• Thursday, June 30, 2022

Headline story

Luton Labour councillor Hannah Adrees sentenced for defrauding her own council

By: ShelbinMS

A Labour councillor in Luton has been given an eight-month suspended sentence for fraud and misusing her authority, according to a report. 

Hannah Adrees, 26, pleaded guilty to fraud by abuse of position relating to an adult social care payment, the BBC reported.

Luton Crown Court heard she took about £7,500 intended for the personal care of her brain-damaged uncle. The court recorder called it a “gross abuse of a position of responsibility”.

Having received a suspended sentence for longer than three months, Adrees, of Conway Road in the town will now be disqualified as a councillor.

She has been a Luton councillor since 2019 and represents the Dallow Ward.

Recorder Howard Cohen suspended the sentence for 18 months with the condition she completed 200 hours of unpaid work.

According to the report, Adrees’ uncle suffered brain damage after a heart attack in 2011.

The money was paid directly into a bank account, of which Adrees took over management in December 2017.

The court heard that the paralegal paid £3,443.80 to fund her studies for a master’s degree at the University of Law and took another £2,373 as wage. She also spent money at Amazon and on a parking ticket, the BBC report revealed.

Prosecutor Andrew Johnson said that between December 2017 and November 2019, £28,000 was paid out.

Adrees provided receipts and bank statements to demonstrate how the money was being used.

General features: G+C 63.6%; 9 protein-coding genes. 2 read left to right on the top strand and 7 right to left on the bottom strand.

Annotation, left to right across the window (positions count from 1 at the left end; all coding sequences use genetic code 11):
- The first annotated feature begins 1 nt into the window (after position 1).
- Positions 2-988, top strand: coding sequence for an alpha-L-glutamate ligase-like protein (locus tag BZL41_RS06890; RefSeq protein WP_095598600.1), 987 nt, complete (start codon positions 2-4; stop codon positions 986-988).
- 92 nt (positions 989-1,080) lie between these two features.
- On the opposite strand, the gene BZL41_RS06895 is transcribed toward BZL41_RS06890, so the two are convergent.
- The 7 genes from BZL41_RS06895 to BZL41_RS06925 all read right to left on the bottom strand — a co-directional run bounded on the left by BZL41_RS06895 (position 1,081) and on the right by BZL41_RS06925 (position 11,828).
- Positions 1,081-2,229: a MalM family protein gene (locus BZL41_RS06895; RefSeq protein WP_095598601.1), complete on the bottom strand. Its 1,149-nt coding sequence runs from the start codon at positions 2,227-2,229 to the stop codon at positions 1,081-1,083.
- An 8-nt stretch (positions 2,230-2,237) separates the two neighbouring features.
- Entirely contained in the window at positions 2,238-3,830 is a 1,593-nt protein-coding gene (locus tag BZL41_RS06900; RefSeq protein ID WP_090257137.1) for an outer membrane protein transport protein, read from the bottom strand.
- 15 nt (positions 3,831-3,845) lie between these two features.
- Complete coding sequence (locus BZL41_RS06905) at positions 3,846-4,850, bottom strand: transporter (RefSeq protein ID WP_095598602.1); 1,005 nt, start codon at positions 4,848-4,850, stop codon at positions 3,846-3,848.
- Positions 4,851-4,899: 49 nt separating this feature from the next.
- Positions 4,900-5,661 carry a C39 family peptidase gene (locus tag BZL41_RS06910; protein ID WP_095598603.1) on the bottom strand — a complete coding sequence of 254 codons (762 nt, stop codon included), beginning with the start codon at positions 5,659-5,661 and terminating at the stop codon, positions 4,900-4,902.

According to Johnson, it was blatantly obvious some of the funds were not being used in accordance with the care plan.

“She misused her position as the person authorised to receive the direct personal care payment for her relative. She is an elected member of the authority that prosecutes her and was defrauded,” he was quoted as saying by the broadcaster.

Defence barrister Emma Kutner said Adrees had shown “high levels of remorse” and was “of entirely good character”.

According to Cohen, it was a high-culpability fraud because it persisted over a long period of time and involved a gross abuse of a position of responsibility.

A council spokeswoman said they would investigate all allegations of fraud “irrespective of the identity of the alleged offender”.

“No individual can ever be above the law and we will continue working together with the Shared Anti-Fraud Service in order to protect the public purse and take action against anyone found to be committing criminal offences at the authority’s expense,” she added.

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